Attorney General Eric Holder dismissed a new government watchdog report which declared some NSA programs illegal, insisting that the spy agency’s vast secret surveillance is on strong legal footing.
In an exclusive, wide-ranging interview on Thursday with msnbc, Holder also spoke about new voting rights legislation, Republican Voter ID laws, Wall Street prosecutions and the Obama administration's efforts to reform the War on Drugs with more rehabilitation programs. (See video below.)
On the NSA findings, Holder said he hadn't read the new report from the government's privacy and civil liberties board, but noted that "at least 15 judges on about 35 occasions have said that the program itself is legal."
When asked about judges who disagree, including a Washington federal court that rebuked the bulk data collection last month, Holder, himself a former Washington judge, contended the legal consensus is now clear.
"I think that those other judges, those 15 judges, got it right," Holder said.
The Obama administration's recent "modifications" to the NSA program addressed any outstanding legal issues, Holder added, and he is now focused on working with James Clapper, the National Intelligence Director, on a harder policy question for surveillance today: "Simply because we can do it, should we?"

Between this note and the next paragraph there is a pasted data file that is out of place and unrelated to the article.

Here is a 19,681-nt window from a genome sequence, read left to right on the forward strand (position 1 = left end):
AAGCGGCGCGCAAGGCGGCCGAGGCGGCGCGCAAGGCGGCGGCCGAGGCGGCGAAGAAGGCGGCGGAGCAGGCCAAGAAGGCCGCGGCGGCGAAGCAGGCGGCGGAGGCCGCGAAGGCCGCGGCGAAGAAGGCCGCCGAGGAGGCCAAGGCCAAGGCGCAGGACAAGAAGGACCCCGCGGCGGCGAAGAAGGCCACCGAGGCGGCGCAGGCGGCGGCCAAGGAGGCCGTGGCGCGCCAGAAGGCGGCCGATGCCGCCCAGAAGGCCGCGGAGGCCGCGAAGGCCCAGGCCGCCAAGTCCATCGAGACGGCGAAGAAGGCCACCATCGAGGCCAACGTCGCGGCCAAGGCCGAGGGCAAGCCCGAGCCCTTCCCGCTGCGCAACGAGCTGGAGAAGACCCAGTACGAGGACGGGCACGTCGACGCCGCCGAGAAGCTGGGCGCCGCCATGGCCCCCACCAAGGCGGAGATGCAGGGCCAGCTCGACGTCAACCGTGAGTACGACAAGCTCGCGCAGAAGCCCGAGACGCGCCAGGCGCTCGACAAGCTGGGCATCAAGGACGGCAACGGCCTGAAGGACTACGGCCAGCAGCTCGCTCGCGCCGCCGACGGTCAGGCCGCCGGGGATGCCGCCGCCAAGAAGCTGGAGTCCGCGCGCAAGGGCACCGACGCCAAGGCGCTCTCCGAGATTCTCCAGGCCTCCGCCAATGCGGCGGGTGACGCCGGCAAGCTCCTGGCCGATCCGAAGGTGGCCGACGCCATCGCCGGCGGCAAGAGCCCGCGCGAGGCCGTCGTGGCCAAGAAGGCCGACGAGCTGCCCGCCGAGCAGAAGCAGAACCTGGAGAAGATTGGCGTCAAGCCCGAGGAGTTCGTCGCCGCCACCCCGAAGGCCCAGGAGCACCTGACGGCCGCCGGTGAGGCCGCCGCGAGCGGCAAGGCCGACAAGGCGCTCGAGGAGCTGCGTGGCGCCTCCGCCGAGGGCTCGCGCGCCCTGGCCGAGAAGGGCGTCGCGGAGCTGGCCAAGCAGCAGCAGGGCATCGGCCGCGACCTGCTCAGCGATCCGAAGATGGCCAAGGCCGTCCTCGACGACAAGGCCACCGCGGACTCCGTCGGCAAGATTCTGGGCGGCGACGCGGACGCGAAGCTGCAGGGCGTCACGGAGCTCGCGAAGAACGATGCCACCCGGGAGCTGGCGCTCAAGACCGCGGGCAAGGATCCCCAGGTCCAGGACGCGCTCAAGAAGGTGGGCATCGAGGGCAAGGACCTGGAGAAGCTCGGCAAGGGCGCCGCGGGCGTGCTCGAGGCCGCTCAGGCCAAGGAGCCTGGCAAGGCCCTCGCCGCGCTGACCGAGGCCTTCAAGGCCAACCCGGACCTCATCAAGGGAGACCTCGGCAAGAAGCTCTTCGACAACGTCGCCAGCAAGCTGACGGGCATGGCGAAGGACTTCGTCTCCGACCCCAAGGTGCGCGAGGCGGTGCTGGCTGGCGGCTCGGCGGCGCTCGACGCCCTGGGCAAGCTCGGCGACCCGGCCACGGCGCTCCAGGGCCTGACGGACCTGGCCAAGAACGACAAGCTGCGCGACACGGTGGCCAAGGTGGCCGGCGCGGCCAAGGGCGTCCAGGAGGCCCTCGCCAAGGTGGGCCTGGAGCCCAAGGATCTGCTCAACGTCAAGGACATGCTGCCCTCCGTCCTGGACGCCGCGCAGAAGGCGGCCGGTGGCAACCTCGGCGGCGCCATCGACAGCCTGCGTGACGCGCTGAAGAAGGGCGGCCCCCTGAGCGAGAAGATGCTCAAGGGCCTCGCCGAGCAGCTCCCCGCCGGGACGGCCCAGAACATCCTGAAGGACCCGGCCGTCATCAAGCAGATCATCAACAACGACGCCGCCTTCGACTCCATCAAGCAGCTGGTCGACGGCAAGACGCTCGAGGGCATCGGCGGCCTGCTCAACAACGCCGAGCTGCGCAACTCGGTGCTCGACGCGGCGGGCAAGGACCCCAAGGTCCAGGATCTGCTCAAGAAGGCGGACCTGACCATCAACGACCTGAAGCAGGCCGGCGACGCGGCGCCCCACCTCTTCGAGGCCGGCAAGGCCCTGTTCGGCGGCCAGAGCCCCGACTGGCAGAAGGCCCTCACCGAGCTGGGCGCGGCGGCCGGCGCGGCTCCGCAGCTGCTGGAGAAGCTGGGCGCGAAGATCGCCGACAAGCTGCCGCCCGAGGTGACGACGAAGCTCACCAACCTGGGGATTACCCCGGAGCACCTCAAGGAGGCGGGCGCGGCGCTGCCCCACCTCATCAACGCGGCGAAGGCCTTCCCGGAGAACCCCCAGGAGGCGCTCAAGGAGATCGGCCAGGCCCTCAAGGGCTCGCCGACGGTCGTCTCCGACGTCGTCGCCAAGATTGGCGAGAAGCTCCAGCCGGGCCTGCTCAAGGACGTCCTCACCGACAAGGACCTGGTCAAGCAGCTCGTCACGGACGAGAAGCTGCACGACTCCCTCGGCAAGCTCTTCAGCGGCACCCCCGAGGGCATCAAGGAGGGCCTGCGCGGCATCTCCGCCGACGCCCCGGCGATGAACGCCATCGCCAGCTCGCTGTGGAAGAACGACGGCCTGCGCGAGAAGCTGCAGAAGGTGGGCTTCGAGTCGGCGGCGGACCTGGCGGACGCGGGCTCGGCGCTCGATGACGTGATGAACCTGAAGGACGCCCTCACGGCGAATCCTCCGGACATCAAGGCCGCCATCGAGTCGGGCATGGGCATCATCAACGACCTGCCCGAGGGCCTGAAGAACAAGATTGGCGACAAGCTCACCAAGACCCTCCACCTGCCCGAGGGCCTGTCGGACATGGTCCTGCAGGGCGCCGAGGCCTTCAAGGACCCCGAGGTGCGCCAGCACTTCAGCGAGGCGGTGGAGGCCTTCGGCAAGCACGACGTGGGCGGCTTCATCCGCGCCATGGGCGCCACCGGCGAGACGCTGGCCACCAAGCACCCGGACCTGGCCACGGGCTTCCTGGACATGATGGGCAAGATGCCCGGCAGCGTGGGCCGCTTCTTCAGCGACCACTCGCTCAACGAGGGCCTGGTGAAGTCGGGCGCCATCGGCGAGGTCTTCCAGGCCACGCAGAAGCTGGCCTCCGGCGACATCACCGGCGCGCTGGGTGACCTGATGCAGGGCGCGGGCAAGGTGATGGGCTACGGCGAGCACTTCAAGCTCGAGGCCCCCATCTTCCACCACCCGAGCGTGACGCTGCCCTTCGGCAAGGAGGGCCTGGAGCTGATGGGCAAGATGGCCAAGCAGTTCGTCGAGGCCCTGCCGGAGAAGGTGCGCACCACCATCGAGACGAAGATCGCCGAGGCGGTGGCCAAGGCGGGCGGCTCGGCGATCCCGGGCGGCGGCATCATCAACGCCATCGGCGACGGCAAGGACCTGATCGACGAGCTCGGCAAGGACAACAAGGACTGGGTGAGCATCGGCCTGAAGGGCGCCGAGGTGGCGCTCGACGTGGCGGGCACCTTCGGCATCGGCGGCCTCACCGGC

Holder discussed the case against former NSA contractor Edward Snowden earlier this week.
New voting rights law and voter ID
Holder also made his most extensive comments to date on a proposal to renew the Voting Rights Act.
He credited a bipartisan bill, introduced last week by Rep. John Lewis, a Democrat, and Republican Jim Sensenbrenner for going a "long way" towards addressing the Supreme Court's ruling against the law last June. However, Holder said the bill should patrol voter ID laws more assertively.
"If we can show that that photo ID efforts are done inappropriately and for improper reasons," Holder said, "that ought to be the basis for federal intervention."
The bill only counts voter ID violations found by a court – not violations filed by the Justice Department – to trigger supervision of local voting rules. That's a less stringent approach than the original Voting Rights Act of 1965, and it relies less on the Attorney General's judgment than the original law.
Holder had strong words for Republicans who use voter ID laws to suppress or distort voter turnout.
"People have to understand that we are not opposed to photo identification in a vacuum," he said, but it must not be used "to disenfranchise" people for racial or "partisan reasons." While some GOP lawmakers may have a "good faith" concern here, Holder said, others are disingenuously "using it for partisan advantage."